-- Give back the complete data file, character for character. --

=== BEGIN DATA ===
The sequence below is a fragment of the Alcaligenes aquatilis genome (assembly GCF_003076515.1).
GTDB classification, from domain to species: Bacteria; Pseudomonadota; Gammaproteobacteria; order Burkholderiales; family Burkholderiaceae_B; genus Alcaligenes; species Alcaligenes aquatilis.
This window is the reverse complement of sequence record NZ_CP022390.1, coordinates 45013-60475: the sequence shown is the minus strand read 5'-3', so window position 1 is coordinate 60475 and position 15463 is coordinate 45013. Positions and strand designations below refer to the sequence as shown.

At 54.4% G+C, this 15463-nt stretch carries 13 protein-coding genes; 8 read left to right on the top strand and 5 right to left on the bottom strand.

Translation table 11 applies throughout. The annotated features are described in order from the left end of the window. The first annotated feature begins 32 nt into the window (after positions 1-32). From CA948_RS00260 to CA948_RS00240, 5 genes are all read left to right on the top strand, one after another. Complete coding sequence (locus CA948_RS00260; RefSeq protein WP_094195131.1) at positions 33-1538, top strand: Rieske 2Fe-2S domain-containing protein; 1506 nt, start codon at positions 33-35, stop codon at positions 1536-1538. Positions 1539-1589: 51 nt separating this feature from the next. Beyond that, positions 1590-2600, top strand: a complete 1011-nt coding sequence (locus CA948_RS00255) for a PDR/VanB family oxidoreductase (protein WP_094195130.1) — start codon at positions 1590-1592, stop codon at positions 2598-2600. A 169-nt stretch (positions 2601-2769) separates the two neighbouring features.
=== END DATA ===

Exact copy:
The sequence below is a fragment of the Alcaligenes aquatilis genome (assembly GCF_003076515.1).
GTDB classification, from domain to species: Bacteria; Pseudomonadota; Gammaproteobacteria; order Burkholderiales; family Burkholderiaceae_B; genus Alcaligenes; species Alcaligenes aquatilis.
This window is the reverse complement of sequence record NZ_CP022390.1, coordinates 45013-60475: the sequence shown is the minus strand read 5'-3', so window position 1 is coordinate 60475 and position 15463 is coordinate 45013. Positions and strand designations below refer to the sequence as shown.

At 54.4% G+C, this 15463-nt stretch carries 13 protein-coding genes; 8 read left to right on the top strand and 5 right to left on the bottom strand.

Translation table 11 applies throughout. The annotated features are described in order from the left end of the window. The first annotated feature begins 32 nt into the window (after positions 1-32). From CA948_RS00260 to CA948_RS00240, 5 genes are all read left to right on the top strand, one after another. Complete coding sequence (locus CA948_RS00260; RefSeq protein WP_094195131.1) at positions 33-1538, top strand: Rieske 2Fe-2S domain-containing protein; 1506 nt, start codon at positions 33-35, stop codon at positions 1536-1538. Positions 1539-1589: 51 nt separating this feature from the next. Beyond that, positions 1590-2600, top strand: a complete 1011-nt coding sequence (locus CA948_RS00255) for a PDR/VanB family oxidoreductase (protein WP_094195130.1) — start codon at positions 1590-1592, stop codon at positions 2598-2600. A 169-nt stretch (positions 2601-2769) separates the two neighbouring features.